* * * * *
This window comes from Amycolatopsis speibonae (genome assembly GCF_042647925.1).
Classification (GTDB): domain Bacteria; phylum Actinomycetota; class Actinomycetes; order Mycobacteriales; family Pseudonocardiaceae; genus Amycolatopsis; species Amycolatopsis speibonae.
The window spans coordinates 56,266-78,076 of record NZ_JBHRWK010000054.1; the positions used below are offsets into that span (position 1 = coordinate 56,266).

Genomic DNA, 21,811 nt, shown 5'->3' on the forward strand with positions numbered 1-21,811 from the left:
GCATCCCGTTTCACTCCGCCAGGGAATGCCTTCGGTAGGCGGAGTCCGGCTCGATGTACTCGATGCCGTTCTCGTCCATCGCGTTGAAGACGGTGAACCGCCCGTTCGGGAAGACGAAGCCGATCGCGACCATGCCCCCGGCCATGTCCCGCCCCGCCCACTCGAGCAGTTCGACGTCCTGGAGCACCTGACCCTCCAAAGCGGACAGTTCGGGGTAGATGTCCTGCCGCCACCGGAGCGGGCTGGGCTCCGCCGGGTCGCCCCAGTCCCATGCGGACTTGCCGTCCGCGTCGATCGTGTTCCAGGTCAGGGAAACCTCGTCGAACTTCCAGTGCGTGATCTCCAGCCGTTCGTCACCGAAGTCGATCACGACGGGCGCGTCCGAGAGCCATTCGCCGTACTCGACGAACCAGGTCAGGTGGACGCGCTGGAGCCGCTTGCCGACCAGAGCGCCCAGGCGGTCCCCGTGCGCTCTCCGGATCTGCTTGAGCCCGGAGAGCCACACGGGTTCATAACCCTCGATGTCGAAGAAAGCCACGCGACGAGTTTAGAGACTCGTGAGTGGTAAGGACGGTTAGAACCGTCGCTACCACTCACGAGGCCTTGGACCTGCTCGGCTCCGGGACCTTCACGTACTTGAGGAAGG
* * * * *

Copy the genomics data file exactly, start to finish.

This window comes from Amycolatopsis speibonae (genome assembly GCF_042647925.1).
Classification (GTDB): domain Bacteria; phylum Actinomycetota; class Actinomycetes; order Mycobacteriales; family Pseudonocardiaceae; genus Amycolatopsis; species Amycolatopsis speibonae.
The window spans coordinates 56,266-78,076 of record NZ_JBHRWK010000054.1; the positions used below are offsets into that span (position 1 = coordinate 56,266).

Genomic DNA, 21,811 nt, shown 5'->3' on the forward strand with positions numbered 1-21,811 from the left:
GCATCCCGTTTCACTCCGCCAGGGAATGCCTTCGGTAGGCGGAGTCCGGCTCGATGTACTCGATGCCGTTCTCGTCCATCGCGTTGAAGACGGTGAACCGCCCGTTCGGGAAGACGAAGCCGATCGCGACCATGCCCCCGGCCATGTCCCGCCCCGCCCACTCGAGCAGTTCGACGTCCTGGAGCACCTGACCCTCCAAAGCGGACAGTTCGGGGTAGATGTCCTGCCGCCACCGGAGCGGGCTGGGCTCCGCCGGGTCGCCCCAGTCCCATGCGGACTTGCCGTCCGCGTCGATCGTGTTCCAGGTCAGGGAAACCTCGTCGAACTTCCAGTGCGTGATCTCCAGCCGTTCGTCACCGAAGTCGATCACGACGGGCGCGTCCGAGAGCCATTCGCCGTACTCGACGAACCAGGTCAGGTGGACGCGCTGGAGCCGCTTGCCGACCAGAGCGCCCAGGCGGTCCCCGTGCGCTCTCCGGATCTGCTTGAGCCCGGAGAGCCACACGGGTTCATAACCCTCGATGTCGAAGAAAGCCACGCGACGAGTTTAGAGACTCGTGAGTGGTAAGGACGGTTAGAACCGTCGCTACCACTCACGAGGCCTTGGACCTGCTCGGCTCCGGGACCTTCACGTACTTGAGGAAGG